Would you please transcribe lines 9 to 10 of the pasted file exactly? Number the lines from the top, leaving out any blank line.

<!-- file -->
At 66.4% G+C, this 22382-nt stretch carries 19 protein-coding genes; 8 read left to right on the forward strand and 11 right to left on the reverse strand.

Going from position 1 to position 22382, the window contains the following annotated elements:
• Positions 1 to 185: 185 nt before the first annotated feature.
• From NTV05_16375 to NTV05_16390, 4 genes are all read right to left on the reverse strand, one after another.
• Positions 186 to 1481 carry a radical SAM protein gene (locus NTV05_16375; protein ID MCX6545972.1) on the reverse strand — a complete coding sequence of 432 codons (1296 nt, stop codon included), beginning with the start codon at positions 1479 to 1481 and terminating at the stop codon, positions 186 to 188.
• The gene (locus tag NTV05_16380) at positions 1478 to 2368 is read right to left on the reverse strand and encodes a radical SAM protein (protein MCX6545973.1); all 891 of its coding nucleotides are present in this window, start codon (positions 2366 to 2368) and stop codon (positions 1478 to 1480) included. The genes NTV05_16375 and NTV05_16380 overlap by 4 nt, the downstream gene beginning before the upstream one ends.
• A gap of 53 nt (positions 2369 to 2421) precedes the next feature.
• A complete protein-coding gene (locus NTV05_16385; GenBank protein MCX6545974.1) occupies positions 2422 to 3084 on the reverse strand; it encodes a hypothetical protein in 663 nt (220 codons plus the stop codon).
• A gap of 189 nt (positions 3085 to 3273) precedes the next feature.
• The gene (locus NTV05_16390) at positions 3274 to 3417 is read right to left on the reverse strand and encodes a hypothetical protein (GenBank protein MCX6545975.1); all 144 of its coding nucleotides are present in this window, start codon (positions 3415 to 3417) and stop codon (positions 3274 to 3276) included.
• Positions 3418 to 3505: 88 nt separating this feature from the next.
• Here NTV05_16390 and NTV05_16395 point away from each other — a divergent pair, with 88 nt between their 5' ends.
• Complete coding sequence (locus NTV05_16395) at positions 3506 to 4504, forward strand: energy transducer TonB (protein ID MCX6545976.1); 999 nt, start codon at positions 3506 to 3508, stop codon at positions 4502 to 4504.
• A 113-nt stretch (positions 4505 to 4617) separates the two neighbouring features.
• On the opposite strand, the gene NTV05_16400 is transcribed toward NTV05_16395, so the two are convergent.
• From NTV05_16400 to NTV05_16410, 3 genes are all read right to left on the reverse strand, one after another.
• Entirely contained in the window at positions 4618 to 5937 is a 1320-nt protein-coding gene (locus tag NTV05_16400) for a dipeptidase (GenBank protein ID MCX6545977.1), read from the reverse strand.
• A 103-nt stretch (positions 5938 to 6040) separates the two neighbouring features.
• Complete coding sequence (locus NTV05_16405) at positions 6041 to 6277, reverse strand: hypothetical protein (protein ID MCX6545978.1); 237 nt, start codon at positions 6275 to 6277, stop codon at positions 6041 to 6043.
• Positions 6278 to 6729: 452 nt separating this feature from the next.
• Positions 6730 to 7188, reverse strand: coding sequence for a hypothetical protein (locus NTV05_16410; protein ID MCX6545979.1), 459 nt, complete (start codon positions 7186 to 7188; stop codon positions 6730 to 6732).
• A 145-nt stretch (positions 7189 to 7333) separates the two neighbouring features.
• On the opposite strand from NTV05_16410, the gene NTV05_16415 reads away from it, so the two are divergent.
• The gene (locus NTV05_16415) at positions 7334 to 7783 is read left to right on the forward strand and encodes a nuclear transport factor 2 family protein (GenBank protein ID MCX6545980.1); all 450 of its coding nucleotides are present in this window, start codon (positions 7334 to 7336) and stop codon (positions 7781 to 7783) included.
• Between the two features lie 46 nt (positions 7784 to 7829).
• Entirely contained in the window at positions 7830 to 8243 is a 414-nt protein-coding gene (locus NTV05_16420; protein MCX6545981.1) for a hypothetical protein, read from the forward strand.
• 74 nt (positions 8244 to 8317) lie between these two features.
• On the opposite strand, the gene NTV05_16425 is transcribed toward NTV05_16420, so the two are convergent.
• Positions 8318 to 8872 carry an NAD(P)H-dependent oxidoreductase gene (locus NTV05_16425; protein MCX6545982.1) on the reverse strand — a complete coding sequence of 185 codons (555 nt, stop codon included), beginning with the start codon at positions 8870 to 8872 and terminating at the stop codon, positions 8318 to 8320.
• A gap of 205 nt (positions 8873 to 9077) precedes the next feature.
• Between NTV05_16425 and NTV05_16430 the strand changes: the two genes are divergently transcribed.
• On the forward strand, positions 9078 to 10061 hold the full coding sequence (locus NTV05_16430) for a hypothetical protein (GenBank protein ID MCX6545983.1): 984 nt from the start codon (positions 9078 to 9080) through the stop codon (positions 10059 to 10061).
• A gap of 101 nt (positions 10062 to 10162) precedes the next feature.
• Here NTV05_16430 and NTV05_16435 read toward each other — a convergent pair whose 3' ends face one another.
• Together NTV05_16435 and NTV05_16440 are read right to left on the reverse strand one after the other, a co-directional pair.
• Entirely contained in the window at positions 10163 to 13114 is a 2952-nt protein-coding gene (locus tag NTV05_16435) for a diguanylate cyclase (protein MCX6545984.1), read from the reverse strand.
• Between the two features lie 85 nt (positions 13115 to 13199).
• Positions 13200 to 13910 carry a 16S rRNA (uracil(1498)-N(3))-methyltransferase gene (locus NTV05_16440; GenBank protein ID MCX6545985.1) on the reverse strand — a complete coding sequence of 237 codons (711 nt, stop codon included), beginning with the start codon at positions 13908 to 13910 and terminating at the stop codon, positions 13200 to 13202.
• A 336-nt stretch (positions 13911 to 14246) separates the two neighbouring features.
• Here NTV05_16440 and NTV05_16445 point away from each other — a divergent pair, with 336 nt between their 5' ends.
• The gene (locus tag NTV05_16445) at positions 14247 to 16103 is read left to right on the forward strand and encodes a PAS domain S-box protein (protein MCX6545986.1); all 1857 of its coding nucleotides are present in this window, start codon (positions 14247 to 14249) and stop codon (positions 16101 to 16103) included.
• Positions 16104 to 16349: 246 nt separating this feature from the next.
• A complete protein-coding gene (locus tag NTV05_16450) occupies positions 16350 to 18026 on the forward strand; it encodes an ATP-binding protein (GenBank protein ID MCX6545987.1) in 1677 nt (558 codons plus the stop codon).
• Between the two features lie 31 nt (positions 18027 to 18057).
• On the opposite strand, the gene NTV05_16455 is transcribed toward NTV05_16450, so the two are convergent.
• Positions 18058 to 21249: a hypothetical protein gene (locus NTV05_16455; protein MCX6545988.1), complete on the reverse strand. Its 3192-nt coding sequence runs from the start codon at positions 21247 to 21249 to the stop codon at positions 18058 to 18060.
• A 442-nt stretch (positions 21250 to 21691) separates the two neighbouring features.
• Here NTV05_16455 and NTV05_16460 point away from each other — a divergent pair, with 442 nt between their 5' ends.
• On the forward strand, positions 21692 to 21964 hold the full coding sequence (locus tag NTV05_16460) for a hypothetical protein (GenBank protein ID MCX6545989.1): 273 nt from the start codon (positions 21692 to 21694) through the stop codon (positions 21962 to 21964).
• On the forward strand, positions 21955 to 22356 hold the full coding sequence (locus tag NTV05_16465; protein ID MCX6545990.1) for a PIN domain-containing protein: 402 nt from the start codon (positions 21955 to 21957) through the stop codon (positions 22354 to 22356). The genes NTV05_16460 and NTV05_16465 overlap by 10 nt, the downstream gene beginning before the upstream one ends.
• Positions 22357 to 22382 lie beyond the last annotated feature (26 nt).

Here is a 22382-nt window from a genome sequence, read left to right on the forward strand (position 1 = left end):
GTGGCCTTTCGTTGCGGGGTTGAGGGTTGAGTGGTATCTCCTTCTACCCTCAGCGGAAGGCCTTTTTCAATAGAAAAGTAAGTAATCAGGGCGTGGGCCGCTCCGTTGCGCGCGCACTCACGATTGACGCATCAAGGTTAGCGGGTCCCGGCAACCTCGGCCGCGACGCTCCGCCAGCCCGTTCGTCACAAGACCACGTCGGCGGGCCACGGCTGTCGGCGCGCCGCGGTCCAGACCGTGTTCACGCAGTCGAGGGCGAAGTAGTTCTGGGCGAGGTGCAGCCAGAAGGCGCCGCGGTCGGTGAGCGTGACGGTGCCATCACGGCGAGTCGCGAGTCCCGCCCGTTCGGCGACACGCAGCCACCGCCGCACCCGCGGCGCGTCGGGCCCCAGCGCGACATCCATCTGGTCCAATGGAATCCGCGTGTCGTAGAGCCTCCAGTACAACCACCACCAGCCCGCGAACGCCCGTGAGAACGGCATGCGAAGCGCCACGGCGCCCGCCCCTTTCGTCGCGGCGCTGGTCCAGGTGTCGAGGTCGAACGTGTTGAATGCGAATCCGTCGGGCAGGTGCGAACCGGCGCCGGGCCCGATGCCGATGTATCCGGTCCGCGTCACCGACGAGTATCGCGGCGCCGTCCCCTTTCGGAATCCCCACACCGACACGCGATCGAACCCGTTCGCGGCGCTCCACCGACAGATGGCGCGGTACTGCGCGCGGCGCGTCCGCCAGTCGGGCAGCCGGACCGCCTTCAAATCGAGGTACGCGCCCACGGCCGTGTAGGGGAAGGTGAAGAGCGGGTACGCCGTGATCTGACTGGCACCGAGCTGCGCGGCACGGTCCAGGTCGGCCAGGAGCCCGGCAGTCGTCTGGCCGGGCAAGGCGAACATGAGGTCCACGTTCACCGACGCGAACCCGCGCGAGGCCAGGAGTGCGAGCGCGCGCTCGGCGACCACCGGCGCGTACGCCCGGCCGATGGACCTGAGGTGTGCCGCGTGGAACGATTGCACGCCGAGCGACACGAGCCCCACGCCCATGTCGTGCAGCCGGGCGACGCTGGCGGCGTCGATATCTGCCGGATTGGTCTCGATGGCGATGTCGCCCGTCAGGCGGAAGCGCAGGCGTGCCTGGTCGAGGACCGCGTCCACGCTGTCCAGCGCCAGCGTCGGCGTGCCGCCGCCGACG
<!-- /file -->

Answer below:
• A gap of 189 nt (positions 3085 to 3273) precedes the next feature.
• The gene (locus NTV05_16390) at positions 3274 to 3417 is read right to left on the reverse strand and encodes a hypothetical protein (GenBank protein MCX6545975.1); all 144 of its coding nucleotides are present in this window, start codon (positions 3415 to 3417) and stop codon (positions 3274 to 3276) included.